Jets and Moon Rockets: 1957-1970

The Douglas Aircraft Co. ... Jets on the Tarmac

We set sail on this new sea because there is new knowledge to be gained and new rights to be won, and they must be won and used for the progress of all people. For space science, like nuclear science and all technology, has no conscience of its own. Whether it will become a force for good or ill depends on man.

-- President John F. Kennedy, Rice University, Houston, Texas, Sept. 12, 1962

After 1955, Douglas found itself at the height of an economic boom; the company had survived the post-war recession and become a leading manufacturer of commercial and military transports.

Donald Douglas Sr. decided to relinquish some responsibility for the massive company he had created 35 years before. He had trained his son, Donald Douglas Jr., to take over. The younger Douglas had studied engineering at Stanford University and at the Curtiss-Wright Institute and had been vice president of the company after World War II. In October 1957, Donald Douglas Jr. became president of the company, although Donald Douglas Sr. remained chairman of the board.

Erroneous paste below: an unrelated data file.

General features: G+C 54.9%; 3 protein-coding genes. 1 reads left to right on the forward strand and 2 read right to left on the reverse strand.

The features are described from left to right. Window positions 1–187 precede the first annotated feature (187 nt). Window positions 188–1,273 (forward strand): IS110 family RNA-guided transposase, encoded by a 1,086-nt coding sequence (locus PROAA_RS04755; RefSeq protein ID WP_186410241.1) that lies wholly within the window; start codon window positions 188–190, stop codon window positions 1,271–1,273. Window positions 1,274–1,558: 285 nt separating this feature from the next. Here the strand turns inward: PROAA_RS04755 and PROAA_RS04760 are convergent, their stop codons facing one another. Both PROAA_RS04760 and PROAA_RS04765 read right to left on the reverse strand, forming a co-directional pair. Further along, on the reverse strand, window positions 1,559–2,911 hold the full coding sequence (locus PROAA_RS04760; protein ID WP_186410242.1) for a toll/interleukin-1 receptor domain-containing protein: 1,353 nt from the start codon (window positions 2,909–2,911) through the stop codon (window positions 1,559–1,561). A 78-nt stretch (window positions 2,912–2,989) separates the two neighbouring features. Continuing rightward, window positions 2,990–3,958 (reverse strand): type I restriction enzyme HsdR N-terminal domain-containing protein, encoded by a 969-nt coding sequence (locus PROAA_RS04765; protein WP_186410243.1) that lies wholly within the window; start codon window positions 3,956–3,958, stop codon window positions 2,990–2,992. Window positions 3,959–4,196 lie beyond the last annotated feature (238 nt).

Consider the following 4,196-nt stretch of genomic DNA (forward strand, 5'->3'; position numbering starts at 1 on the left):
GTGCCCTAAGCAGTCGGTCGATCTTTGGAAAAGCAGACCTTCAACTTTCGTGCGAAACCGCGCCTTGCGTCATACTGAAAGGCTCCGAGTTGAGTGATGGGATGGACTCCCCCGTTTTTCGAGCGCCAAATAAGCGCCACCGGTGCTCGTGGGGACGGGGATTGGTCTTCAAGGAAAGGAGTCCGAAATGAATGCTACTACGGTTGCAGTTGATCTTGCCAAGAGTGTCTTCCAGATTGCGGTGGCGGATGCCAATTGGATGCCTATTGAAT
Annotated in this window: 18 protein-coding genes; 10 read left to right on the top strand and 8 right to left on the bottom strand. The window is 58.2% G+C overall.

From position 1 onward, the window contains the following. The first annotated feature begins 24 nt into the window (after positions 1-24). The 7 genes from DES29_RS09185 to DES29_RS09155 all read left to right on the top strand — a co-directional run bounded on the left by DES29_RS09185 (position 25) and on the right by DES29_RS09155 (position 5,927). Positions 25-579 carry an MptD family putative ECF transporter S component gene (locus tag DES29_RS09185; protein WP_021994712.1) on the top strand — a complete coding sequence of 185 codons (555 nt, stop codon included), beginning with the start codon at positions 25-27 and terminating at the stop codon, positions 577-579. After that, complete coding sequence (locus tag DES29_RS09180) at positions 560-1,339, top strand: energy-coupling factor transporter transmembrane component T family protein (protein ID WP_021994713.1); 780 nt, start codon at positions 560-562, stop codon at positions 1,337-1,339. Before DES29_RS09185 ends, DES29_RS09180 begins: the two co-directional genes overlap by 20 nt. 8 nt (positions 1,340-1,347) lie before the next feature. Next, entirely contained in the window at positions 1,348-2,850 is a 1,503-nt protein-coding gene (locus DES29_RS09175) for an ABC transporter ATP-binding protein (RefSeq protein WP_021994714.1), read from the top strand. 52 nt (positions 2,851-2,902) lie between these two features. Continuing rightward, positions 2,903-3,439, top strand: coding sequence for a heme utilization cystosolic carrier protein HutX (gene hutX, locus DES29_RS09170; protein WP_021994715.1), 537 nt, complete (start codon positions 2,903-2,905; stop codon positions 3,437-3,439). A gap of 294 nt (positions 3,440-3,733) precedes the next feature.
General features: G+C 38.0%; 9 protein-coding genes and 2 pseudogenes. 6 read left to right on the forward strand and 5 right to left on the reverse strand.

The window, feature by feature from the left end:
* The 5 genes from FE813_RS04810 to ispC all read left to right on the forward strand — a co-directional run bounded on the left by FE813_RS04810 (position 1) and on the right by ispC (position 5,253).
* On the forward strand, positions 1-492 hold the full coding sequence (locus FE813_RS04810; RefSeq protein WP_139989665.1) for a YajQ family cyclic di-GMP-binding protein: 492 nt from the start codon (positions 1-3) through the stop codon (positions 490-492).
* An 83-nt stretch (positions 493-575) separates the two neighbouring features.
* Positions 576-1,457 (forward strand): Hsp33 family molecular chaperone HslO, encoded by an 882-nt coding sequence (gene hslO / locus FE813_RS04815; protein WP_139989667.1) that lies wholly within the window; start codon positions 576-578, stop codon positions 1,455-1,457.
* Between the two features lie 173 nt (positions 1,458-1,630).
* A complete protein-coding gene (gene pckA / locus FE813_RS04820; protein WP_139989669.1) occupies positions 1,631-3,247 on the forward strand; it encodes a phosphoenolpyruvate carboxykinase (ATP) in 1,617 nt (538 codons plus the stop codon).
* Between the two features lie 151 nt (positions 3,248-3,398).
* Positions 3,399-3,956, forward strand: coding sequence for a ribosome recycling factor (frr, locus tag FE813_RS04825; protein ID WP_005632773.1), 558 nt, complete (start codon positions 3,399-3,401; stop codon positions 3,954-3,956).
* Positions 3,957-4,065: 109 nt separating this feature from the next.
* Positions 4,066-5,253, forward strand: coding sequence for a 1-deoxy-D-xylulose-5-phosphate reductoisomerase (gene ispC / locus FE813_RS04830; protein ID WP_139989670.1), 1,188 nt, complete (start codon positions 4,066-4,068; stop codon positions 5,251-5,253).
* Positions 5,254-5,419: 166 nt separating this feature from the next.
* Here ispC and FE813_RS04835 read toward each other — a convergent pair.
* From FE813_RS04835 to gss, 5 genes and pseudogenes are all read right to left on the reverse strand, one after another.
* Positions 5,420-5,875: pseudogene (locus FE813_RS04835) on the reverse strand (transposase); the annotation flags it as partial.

At the time, airlines were becoming more and more interested in jet propulsion. However, the propeller-powered Douglas DC-7 had dominated the commercial transport field well into the 1950s, so Douglas was committed to its production, despite the changing times.

The ensuing battle for the jetstream pitted the Douglas DC-8 against the Boeing 707. The 707 flew first and was in service first. The DC-8 first flew May 30, 1958, and entered service with United and Delta Airlines on Sept. 18, 1959.

It was followed by the DC-9, which flew first in 1965. This time Douglas beat Boeing to the tarmac. The popular DC-9 was out two years ahead of its Boeing competitor, the 737.

The DC-9 entered airline service with Delta, two months ahead of schedule and was the most successful Douglas transport since the DC-3. It was converted into the C-9A Nightingale for the Air Force, into the C-9B Skytrain II for the Navy and Marine Corps, and into three VC-9C Skytrain II executive military transports.

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